Acicula fusca (Montagu, 1803) (Mollusca: Gastropoda, Architaenioglossa, Aciculidae) extant at Cleeve Hill, Gloucestershire VC33 SO92, with observations on its ecology and palaeogeography

P.F. Whitehead


Although the distribution map of Acicula fusca (Montagu, 1803) shown by Kerney (1999) now requires some updating, there remains a clear picture of a declining species over large parts of central and eastern England. In the oceanic west and south-west the populations are rather more stable and examples may be found in relatively open sites such as sea-cliffs. In Worcestershire, recent discoveries or confirmations of A. fusca come from Death's Dingle (SO66, 21st June 2003) and Seckley Ravine (SO77, 27th June 2004) (the records were published anonymously in Worcestershire Record 15 and 17 respectively) and to the south in Watsonian Worcestershire on the wooded north Cotswold escarpment near Snowshill (Knight, 2007).

Scrutiny of the distribution of A. fusca in Gloucestershire (; Kerney, 1999) provides a catalogue of ancient species-rich Cotswold woodlands such as Buckholt, Cranham, Siccaridge, Frith and Workman's to which the Worcestershire woodland sites are complementary in quality. A combination of scree, subangular rock clasts, artesian drainage and sometimes tufa is one which A. fusca is known to favour.

Acicula fusca on Cleeve Hill

Cleeve Hill is delineated on its westernmost edge by limestone crags and thermoclastic scree and is noteworthy for its biota including invertebrates. The only previous record of A. fusca on Cleeve Hill that I have traced was of one found by Peter Tattersfield on 26th April 1986 (SO92) and away from woodland the pulmonate A. fusca becomes much scarcer in the midlands where it is sensitive to anthropogenic and climatic impacts and to desiccation.

The live specimen of A. fusca cited here was observed on 12th April 2012 at a depth of 20 cms in thermoclastic scree at 290 m O.D. This is a habitat that requires to be investigated with care and I regarded further searches as counterproductive on the basis that the hold of A. fusca there would be tenuous at best. The nearest woodland to the site is a mature dominantly high-canopy beech wood 100 m to the south; this woodland is also recognised for its invertebrate interest but up to now has apparently not yielded A. fusca.

The habitat of Acicula fusca

Acicula fusca is regarded as an oceanic climate woodland snail (Kerney, 1977a; 1977b; Limondin-Louzouet & Preece, 2004) sometimes of wet spots (Janus, 1965). However, A. fusca has several Palaearctic congeners which characterise scree in the Alps and other mountain ranges (Kerney & Cameron, 1979). It may well be, at least in the midlands, that woodland preference of A. fusca is determined partly by the rarity of crags with actively developing scree such as exist on Cleeve Hill. Further north along the north Cotswold escarpment where scree is well-developed, it is more rarely active and is quite often fixed by vegetation and soils which render it unsuitable for the pulmonate A. fusca. This process of scree-fixing renders it suitable for a superficially similar but unrelated subterranean mollusc Cecilioides acicula (Muller, 1774) which occurs in such habitat on Cleeve Hill within 20 m of A. fusca and down slope of it. Cecilioides acicula is not anthropophobic and is widespread in Worcestershire even occurring in stable undisturbed loamy sediments in old urban gardens. With its requirement for airspaces, the open mantle cavity lung of A. fusca is able to function optimally in interstices which may also partly explain its occurrence on the lightly vegetated rock floors of Cotswold beechwoods.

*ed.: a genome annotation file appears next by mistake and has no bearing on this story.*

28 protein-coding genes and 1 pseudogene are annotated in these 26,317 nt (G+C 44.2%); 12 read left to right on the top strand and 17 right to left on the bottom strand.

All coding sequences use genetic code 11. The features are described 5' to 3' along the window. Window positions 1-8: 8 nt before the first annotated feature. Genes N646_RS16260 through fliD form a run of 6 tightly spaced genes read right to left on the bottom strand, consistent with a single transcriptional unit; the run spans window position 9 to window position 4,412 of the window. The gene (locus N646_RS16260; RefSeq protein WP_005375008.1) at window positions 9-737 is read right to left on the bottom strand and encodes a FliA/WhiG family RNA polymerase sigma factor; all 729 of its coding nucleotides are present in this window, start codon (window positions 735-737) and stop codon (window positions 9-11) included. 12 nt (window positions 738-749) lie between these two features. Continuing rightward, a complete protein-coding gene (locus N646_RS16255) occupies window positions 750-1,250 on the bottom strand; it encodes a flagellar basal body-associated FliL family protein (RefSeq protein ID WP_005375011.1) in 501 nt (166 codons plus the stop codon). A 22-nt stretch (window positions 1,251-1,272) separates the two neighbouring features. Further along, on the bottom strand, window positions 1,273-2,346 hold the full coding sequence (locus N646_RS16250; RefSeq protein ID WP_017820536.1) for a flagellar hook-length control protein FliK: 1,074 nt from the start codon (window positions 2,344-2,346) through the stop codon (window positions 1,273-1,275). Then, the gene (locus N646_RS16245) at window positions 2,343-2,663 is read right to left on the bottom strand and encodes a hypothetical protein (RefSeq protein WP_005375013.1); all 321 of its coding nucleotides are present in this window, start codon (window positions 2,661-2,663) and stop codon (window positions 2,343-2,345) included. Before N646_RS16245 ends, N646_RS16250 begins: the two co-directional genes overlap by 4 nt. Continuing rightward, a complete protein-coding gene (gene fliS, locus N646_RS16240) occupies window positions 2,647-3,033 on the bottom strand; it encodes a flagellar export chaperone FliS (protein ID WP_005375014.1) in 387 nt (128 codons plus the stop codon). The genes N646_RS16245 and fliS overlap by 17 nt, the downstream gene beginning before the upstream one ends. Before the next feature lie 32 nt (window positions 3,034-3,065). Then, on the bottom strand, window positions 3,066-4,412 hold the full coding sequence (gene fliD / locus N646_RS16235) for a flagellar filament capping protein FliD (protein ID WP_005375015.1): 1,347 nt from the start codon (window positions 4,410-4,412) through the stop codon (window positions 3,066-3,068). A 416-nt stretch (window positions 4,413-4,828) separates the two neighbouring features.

The range of Acicula fusca

Fig.1. shows the west European range of Acicula fusca (after Boeters, Gittenberger & Subai 1989). Note that this is an indication of distribution not of frequency and that whilst appearing widespread in Britain, some of the map dots may represent one or a few specimens.

The range of A. fusca is determined by climate. It avoids climatic continentality (Pfleger & Chatfield, 1983) and like its Cleeve Hill associates Pomatias elegans (Müller, 1774) and Abida secale (Draparnaud, 1801) has a Palaearctic range (Fig. 1) largely governed by winter temperature (Boeters, Gittenberger & Subai, 1989; Limondin-Louzouet & Preece, 2004). Evans (1975) points out that A. secale is essentially west European but is able to withstand temperatures as low as -10oC in the Alps. It should be recalled however that A. secale, which is also unknown in Scandinavia, is able to utilise scree interstices to avoid marked fluctuations of climate in the same way as A. fusca. Further confirmation of the relict status of A. fusca comes from its fossil record which extends back into the Miocene of central Europe.

The modern geographical range of A. fusca (Fig. 1) is worthy of scrutiny from another standpoint. The populations focus in Britain and northern Spain and one is entitled to ask, if they are disparate, whether each is indicative of a past refugium. Were that to be so, where in north-west Europe did A. fusca survive the last ice age? South of the Euro-Britannic land bridge, in south west Ireland, in both or in neither?


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Fig_1 The west European range of Acicula fusca

Fig_1 The west European range of Acicula fusca